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In a year that has been anything but normal, decoy sales have seen an uptick as collectors continue buying and selling these artistic and historic artifacts. In a strange twist, the pandemic and subsequent shutdown has helped fuel Guyette & Deeter’s success as the world’s largest decoy auction firm with over $220 million in sales.

There has been a huge influx of new collectors as well as increased participation from seasoned collectors in 2020. People are reallocating their travel and leisure dollars, explained Jon Deeter, co-owner of the firm with Gary Guyette. Spending months in isolation, people are re-evaluating their decoy and sporting art collections to make room for more or to simply upgrade. People have a thirst for decoy collecting that began in the 1960s and has steadily grown since.

Guyette & Deeter has recently expanded its operations in St. Michaels where it is headquartered, moving into new space at 1210 South Talbot Street in the former Gatsby’s building earlier this year. In many ways, St. Michaels is the epicenter for decoy collecting along the Chesapeake Bay where there were so many prolific carvers, craftsmen, and hunters who perpetuated the “can do” spirit. To lure flocks of geese and ducks to the rig or blind, these innovators had to make the working decoys themselves. Over time, these worn decoys have become prized possessions to collectors and thought of as objects of art, not just tools for hunting. Many of those early carvers from the area have become world famous, like the Ward Brothers from Crisfield and the early makers from the Have de Grace area, John and James Holly, Bob McGaw and Madison Mitchell.

Decoys have become so prized in some cases that in January 2007, Guyette & Deeter sold a Merganser hen by Lothrop Holmes for a world record auction price of $856,000. Just two years ago in the summer of 2018 they sold a pair of Mallards by the Caines Brothers of South Carolina, circa 1890, for $1,144,600.

It’s not just decoys the collectors covet. Each auction typically offers over a hundred pieces of original artwork by some of the country’s best outdoor and sporting art artists. Frank Benson, Lynn Bogue Hunt, Aiden Lasalle Ripley, Chet Renneson, and Edmond Osthaus are typically represented and can usually be seen hanging in the gallery prior to each auction.

In 2013, the firm began operating a successful weekly online auction year-round at Sales end on Thursdays by 7 p.m. with roughly 50 new items weekly. These auctions include decoys, duck calls, shotgun shell boxes, and sporting collectibles.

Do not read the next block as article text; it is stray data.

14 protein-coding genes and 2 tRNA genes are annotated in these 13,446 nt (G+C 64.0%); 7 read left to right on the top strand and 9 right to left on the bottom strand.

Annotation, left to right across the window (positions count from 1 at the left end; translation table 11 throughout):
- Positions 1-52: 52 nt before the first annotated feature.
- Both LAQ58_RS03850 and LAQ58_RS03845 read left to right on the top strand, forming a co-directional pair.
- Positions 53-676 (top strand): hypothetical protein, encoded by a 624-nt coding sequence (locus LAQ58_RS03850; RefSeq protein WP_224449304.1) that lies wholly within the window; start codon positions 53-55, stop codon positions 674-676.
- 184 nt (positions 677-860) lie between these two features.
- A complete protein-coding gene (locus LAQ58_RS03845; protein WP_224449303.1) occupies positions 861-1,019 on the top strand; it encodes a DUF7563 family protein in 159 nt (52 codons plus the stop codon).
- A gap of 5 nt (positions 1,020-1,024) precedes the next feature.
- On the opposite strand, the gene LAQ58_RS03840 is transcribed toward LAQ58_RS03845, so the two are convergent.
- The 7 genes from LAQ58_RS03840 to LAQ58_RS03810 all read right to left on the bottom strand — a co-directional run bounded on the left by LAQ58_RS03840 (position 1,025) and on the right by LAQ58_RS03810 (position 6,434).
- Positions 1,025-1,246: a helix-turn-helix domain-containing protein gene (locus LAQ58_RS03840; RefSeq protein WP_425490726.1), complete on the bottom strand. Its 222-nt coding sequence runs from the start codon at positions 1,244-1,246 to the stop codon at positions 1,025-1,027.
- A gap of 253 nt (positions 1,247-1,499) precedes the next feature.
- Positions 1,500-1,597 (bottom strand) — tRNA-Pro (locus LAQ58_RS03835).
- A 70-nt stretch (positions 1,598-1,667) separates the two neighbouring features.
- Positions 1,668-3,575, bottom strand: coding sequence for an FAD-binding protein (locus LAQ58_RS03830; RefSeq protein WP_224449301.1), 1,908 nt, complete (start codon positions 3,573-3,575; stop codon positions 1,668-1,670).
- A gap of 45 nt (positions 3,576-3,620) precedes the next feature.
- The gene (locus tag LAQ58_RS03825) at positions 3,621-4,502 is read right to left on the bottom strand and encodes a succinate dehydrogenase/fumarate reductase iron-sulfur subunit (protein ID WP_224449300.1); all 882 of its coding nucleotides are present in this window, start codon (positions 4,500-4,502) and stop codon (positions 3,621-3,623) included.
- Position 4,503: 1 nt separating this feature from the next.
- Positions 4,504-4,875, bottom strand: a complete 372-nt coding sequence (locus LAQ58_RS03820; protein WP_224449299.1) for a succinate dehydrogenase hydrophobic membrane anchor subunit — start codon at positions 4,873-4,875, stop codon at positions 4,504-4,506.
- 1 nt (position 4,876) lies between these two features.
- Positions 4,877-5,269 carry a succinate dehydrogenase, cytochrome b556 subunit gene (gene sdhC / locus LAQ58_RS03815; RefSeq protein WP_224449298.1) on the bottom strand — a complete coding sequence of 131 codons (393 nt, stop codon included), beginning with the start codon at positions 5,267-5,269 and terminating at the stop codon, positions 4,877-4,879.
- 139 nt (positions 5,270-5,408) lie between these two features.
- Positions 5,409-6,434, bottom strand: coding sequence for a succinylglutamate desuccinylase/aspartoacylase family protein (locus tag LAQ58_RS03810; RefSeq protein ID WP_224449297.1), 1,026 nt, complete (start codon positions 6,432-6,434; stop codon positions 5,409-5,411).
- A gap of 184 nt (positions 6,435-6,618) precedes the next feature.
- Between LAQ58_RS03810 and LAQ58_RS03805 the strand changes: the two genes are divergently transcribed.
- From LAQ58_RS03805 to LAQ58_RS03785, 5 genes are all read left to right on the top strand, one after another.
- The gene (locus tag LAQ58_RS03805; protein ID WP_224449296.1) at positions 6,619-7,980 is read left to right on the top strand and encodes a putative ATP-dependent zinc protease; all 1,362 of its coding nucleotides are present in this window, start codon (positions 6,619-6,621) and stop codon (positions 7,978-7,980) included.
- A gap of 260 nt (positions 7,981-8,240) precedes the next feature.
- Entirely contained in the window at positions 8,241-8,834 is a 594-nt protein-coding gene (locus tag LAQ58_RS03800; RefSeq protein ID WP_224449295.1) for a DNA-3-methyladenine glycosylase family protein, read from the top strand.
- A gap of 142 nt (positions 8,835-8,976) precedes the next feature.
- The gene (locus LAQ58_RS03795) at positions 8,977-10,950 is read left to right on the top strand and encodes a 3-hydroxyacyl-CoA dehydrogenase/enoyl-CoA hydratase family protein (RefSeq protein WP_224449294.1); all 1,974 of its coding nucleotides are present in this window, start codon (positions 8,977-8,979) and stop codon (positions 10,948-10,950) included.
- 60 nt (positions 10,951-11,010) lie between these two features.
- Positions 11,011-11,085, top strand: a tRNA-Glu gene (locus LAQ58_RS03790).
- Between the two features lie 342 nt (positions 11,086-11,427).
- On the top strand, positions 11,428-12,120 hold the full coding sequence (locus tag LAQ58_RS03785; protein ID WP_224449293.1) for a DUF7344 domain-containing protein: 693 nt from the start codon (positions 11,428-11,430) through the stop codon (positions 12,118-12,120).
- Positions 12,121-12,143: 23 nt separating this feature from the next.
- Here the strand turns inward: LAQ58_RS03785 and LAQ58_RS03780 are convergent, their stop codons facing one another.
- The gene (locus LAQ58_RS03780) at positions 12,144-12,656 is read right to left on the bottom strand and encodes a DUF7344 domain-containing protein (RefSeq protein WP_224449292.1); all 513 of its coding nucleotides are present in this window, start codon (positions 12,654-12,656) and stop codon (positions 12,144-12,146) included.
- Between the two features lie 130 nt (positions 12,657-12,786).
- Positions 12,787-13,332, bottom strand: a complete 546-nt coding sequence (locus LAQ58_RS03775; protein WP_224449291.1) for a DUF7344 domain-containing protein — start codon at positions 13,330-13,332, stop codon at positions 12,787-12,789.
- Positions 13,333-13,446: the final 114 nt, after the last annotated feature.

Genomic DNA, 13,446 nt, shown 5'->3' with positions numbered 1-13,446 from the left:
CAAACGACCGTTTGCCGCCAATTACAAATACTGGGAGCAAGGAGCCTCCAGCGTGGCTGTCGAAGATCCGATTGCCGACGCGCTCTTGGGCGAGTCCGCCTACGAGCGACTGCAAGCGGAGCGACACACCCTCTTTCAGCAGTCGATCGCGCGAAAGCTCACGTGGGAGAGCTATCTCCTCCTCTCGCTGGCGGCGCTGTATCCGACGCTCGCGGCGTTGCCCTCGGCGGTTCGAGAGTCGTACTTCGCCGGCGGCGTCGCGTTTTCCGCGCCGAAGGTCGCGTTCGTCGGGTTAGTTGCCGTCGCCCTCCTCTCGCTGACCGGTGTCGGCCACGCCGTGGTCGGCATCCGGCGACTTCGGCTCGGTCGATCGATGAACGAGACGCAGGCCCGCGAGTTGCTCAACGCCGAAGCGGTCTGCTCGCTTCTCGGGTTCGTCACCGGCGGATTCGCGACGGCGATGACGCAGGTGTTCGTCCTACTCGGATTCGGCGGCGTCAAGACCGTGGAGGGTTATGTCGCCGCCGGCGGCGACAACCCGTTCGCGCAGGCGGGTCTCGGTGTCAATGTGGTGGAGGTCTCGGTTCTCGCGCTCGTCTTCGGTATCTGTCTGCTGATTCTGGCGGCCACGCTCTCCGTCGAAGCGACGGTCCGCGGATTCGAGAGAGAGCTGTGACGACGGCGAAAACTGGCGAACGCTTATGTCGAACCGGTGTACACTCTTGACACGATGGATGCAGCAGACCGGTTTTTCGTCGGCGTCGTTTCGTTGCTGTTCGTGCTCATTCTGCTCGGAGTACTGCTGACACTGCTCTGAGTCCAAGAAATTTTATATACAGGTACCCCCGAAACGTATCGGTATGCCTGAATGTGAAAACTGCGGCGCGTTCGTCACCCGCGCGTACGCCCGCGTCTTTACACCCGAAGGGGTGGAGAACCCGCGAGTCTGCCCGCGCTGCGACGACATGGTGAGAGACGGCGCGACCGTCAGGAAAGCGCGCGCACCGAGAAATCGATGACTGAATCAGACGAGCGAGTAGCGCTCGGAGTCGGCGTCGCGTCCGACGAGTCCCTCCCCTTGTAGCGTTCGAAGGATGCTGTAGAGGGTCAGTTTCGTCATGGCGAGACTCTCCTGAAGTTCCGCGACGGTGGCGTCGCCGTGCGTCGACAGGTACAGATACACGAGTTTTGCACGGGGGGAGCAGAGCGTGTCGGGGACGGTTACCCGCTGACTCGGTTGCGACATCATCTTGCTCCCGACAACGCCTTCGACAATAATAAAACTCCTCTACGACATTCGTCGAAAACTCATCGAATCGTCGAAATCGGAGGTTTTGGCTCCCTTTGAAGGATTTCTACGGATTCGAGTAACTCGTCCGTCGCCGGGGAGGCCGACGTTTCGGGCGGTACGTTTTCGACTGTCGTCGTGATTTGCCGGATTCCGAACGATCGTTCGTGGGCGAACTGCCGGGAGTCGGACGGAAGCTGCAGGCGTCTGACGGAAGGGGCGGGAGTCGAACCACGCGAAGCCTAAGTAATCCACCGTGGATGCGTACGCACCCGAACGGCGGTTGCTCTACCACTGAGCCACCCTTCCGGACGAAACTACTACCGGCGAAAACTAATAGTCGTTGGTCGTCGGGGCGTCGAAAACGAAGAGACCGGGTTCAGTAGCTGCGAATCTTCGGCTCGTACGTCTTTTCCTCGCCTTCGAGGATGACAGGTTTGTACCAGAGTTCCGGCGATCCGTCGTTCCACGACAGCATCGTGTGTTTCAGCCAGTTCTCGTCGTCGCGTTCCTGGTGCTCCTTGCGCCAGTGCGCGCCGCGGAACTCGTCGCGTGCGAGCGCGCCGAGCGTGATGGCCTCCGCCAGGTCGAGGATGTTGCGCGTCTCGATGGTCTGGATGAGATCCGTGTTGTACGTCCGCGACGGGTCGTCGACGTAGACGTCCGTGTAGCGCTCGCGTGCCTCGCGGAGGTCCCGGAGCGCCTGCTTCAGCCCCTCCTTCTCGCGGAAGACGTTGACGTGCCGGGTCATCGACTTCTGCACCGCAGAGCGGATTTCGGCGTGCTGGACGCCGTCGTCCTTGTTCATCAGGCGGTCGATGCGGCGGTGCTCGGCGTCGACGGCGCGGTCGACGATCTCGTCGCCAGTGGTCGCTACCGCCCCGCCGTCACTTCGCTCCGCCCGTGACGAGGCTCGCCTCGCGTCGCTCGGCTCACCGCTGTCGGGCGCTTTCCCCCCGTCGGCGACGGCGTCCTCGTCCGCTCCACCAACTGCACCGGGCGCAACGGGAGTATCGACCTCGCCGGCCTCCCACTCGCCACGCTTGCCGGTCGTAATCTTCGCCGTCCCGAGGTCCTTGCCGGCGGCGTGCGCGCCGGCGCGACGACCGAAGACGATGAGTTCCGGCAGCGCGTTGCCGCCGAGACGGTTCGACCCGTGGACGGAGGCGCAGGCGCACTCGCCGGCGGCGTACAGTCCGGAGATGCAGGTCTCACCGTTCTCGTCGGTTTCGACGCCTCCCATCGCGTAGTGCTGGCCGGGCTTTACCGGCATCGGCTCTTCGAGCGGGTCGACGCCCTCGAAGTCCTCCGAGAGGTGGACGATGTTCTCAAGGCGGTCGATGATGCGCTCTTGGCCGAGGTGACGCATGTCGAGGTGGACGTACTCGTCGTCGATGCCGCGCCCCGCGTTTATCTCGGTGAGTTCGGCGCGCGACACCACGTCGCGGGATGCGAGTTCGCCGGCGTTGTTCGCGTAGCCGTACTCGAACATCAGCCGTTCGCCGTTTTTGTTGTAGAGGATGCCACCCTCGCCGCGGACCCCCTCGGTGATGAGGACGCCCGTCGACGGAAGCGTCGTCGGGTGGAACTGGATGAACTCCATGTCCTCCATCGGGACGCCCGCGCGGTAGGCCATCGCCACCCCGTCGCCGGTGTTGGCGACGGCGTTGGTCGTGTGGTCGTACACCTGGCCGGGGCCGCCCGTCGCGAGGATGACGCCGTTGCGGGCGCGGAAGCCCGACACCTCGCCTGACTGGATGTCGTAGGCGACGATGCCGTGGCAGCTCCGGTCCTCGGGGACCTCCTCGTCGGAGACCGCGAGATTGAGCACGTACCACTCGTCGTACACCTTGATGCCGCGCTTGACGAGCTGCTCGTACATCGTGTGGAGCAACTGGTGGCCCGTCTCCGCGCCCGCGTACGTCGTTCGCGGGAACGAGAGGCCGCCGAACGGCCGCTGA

Guyette & Deeter now holds three cataloged auctions per year. Locals will be familiar with the November auction held at the Talbot County Community Center in conjunction with the Waterfowl Festival. An auction is also held annually in New Hampshire in July and the next event, traditionally held in the Chicago area in conjunction with the North American Vintage Decoy and Sporting Collectibles Show, will be held on April 31 and May 1.

Preening Canada goose, by the Ward Brothers, Crisfield.

Jon said, “Collectors continue to feel comfortable bidding remotely given Guyette & Deeter’s guaranteed condition reports, which most other auction houses do not offer. That has been key to our success during these pandemic sales when live audiences were not allowed.”

Early style swan, circa 1950, by Madison Mitchell, of Havre de Grace.

Since 1989, Guyette & Deeter has dominated the decoy auction market with these auctions boasting upward of 600 lots. And the expanded St. Michaels space allows for previewing some of the auction items, an exciting and welcome new feature. Since 2004, when Guyette & Deeter moved to St. Michaels, there has been a working space only. Now, collectors have the opportunity to preview auction items in a gallery allocated just for this purpose, showcasing original sporting and wildlife art, collectibles and decoys.

One month prior to each auction, a 350-page color auction catalog with guaranteed condition reports are available for sale ($45). Then, a week later, the full auction catalog is viewable online. The gallery space is ideal for collectors to bring in their decoys for appraisals by appointment as well. In the future, Guyette & Deeter plans on offering presentations regarding decoy collecting, along with other events.

For more details, call 410-745-0485 or visit Gary Guyette may be reached via email at and Jon Deeter at

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Allison Rogers


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